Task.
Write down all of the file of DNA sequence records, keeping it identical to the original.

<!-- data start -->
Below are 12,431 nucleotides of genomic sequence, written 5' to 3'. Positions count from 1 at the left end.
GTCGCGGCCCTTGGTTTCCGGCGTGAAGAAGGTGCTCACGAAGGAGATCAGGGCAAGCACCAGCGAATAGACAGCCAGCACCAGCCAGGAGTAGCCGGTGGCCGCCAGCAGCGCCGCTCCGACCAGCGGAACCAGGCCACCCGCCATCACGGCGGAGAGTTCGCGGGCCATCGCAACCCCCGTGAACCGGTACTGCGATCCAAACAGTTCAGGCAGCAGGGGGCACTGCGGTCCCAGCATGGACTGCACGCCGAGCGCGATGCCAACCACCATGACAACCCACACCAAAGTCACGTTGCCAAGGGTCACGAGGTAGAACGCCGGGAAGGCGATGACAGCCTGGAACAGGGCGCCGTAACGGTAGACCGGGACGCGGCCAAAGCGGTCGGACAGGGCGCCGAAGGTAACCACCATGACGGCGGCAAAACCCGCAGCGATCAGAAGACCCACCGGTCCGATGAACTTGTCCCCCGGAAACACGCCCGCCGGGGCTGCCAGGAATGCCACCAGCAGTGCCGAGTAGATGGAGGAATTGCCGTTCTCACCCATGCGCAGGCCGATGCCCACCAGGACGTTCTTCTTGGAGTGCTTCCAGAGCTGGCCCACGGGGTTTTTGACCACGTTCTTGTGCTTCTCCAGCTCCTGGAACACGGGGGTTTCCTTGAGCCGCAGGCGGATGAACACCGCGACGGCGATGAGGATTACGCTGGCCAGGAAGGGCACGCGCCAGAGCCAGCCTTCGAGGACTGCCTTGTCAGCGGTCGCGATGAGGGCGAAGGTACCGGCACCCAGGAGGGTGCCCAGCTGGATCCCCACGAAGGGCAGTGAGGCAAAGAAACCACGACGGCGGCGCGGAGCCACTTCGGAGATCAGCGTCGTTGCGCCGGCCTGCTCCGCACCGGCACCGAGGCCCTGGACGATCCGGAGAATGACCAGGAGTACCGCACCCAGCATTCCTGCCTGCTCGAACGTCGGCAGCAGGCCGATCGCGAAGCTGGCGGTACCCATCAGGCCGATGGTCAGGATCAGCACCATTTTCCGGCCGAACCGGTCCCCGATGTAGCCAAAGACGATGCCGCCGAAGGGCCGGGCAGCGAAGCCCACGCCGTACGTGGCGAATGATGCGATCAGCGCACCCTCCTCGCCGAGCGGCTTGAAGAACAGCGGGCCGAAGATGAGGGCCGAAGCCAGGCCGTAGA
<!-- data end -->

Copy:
Below are 12,431 nucleotides of genomic sequence, written 5' to 3'. Positions count from 1 at the left end.
GTCGCGGCCCTTGGTTTCCGGCGTGAAGAAGGTGCTCACGAAGGAGATCAGGGCAAGCACCAGCGAATAGACAGCCAGCACCAGCCAGGAGTAGCCGGTGGCCGCCAGCAGCGCCGCTCCGACCAGCGGAACCAGGCCACCCGCCATCACGGCGGAGAGTTCGCGGGCCATCGCAACCCCCGTGAACCGGTACTGCGATCCAAACAGTTCAGGCAGCAGGGGGCACTGCGGTCCCAGCATGGACTGCACGCCGAGCGCGATGCCAACCACCATGACAACCCACACCAAAGTCACGTTGCCAAGGGTCACGAGGTAGAACGCCGGGAAGGCGATGACAGCCTGGAACAGGGCGCCGTAACGGTAGACCGGGACGCGGCCAAAGCGGTCGGACAGGGCGCCGAAGGTAACCACCATGACGGCGGCAAAACCCGCAGCGATCAGAAGACCCACCGGTCCGATGAACTTGTCCCCCGGAAACACGCCCGCCGGGGCTGCCAGGAATGCCACCAGCAGTGCCGAGTAGATGGAGGAATTGCCGTTCTCACCCATGCGCAGGCCGATGCCCACCAGGACGTTCTTCTTGGAGTGCTTCCAGAGCTGGCCCACGGGGTTTTTGACCACGTTCTTGTGCTTCTCCAGCTCCTGGAACACGGGGGTTTCCTTGAGCCGCAGGCGGATGAACACCGCGACGGCGATGAGGATTACGCTGGCCAGGAAGGGCACGCGCCAGAGCCAGCCTTCGAGGACTGCCTTGTCAGCGGTCGCGATGAGGGCGAAGGTACCGGCACCCAGGAGGGTGCCCAGCTGGATCCCCACGAAGGGCAGTGAGGCAAAGAAACCACGACGGCGGCGCGGAGCCACTTCGGAGATCAGCGTCGTTGCGCCGGCCTGCTCCGCACCGGCACCGAGGCCCTGGACGATCCGGAGAATGACCAGGAGTACCGCACCCAGCATTCCTGCCTGCTCGAACGTCGGCAGCAGGCCGATCGCGAAGCTGGCGGTACCCATCAGGCCGATGGTCAGGATCAGCACCATTTTCCGGCCGAACCGGTCCCCGATGTAGCCAAAGACGATGCCGCCGAAGGGCCGGGCAGCGAAGCCCACGCCGTACGTGGCGAATGATGCGATCAGCGCACCCTCCTCGCCGAGCGGCTTGAAGAACAGCGGGCCGAAGATGAGGGCCGAAGCCAGGCCGTAGA